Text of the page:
Editors Note: “Writing about music is like dancing about architecture”, or so goes the old adage. While this piece is about much more than music, focusing instead on that music’s fertile source and grappling with the power of art to change us, it’s important to us that you engage with the music that fills this story. To that end, each section of the story is titled by a song of John’s and paired with a lyric that captures the heart of what the writer is trying to convey and at the end of the piece we’ve curated a Spotify playlist where you can listen to all of the songs that inspired the piece. Happy listening!”
John Van Deusen’s Creative Excavation of the Heart
“The first step toward finding God–who is truth–is to discover the truth about myself; and if I have been in error, this first step to truth is the discovery of my error.”
– Thomas Merton
My friend John is a singer-songwriter from Anacortes, Washington. He formed the band The Lonely Forest in 2005 while he was still in high school. After four studio albums and sharing the stage with bands such as Portugal. The Man, Minus The Bear, The Joy Formidable and Two Door Cinema Club, they disbanded in 2014. Most of the links on their Wikipedia page are broken, but you can still find them listed next to James Blake as one of NPR’s Best New Artists of 2011. They played on Jimmy Kimmel once, but good luck trying to track down that long lost footage. The best live videos of the band were filmed at a Seattle radio station called KEXP. An image search will reveal that John has Frodo-from-the-Lord-of-the-Rings-level blue eyes.
These are things I learned from the Internet. I never met this John Van Deusen: lead singer of a quickly-rising band, Seattle Weekly’s “Best Male Vocalist” of 2011. The one that played Bonnaroo and went on a tour sponsored by Jägermeister. The one hiding weed from the cops in his van’s air vents. The one experimenting with pills or trying to hold together a new marriage while on the road. I met the John Van Deusen that came after all of that, after his ambition left him wanting. The one writing weird songs about Jesus and selling puzzles every day at a shop by his house to take care of his family. The one humbly calling home to ask if he could have a beer on a night off from tour. The one whose life and art were completely changed by encountering Jesus.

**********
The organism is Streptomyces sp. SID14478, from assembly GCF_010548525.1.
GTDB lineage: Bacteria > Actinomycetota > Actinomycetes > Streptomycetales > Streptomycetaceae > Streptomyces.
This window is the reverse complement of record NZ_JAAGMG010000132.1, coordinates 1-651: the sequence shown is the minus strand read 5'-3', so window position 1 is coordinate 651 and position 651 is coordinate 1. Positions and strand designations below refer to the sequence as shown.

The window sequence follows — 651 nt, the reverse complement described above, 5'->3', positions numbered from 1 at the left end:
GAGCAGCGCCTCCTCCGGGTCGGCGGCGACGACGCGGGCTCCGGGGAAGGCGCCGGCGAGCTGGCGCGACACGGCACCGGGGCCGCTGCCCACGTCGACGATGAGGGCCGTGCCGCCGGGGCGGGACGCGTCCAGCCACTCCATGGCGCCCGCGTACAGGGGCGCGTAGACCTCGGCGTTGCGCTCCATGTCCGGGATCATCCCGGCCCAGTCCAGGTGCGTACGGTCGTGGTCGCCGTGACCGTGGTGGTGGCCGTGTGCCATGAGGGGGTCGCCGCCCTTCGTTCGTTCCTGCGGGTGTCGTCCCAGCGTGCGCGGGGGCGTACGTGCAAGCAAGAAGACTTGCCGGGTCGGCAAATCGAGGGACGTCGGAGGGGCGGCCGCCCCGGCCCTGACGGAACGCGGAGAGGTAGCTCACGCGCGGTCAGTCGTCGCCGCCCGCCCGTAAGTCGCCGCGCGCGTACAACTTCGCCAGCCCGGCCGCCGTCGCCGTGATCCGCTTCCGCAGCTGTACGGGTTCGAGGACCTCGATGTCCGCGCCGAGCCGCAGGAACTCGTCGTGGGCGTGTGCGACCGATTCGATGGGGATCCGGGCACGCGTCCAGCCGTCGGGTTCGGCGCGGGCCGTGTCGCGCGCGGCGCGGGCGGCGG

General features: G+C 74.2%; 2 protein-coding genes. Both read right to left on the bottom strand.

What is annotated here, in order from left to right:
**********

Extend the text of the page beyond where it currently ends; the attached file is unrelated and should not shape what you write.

There’s a part of me that hesitates to put it so simply because it makes me feel uncomfortable. It feels too reductive, but I don’t think John would mind. John isn’t afraid of making me feel uncomfortable and John’s music has a depth that can accommodate such a simple, heartfelt statement – even as he questions its sincerity. The John Van Deusen I know and the one you find in his art, makes no attempt to fit his faith or life into a box. He is as comfortable with his devotion as he is with his doubt. He just wants to tell the truth.
“The Universal Sigh”
“Once was a time I was living to please myself.”
When you’ve been around the church or Christian culture for a long time, you get used to certain acceptable ways of talking about God. The version of me that John met on tour in 2018, was well-versed in this particular language and tired of speaking it so fluently. I needed new words. You might say I was deconstructing my faith, but even that word has long lost its sense of particular meaning. It has become something that obscures rather than illuminates our deeply personal experiences of God. Whatever you want to call it, I told John all about it when we first met while eating a forgettable burrito in San Francisco.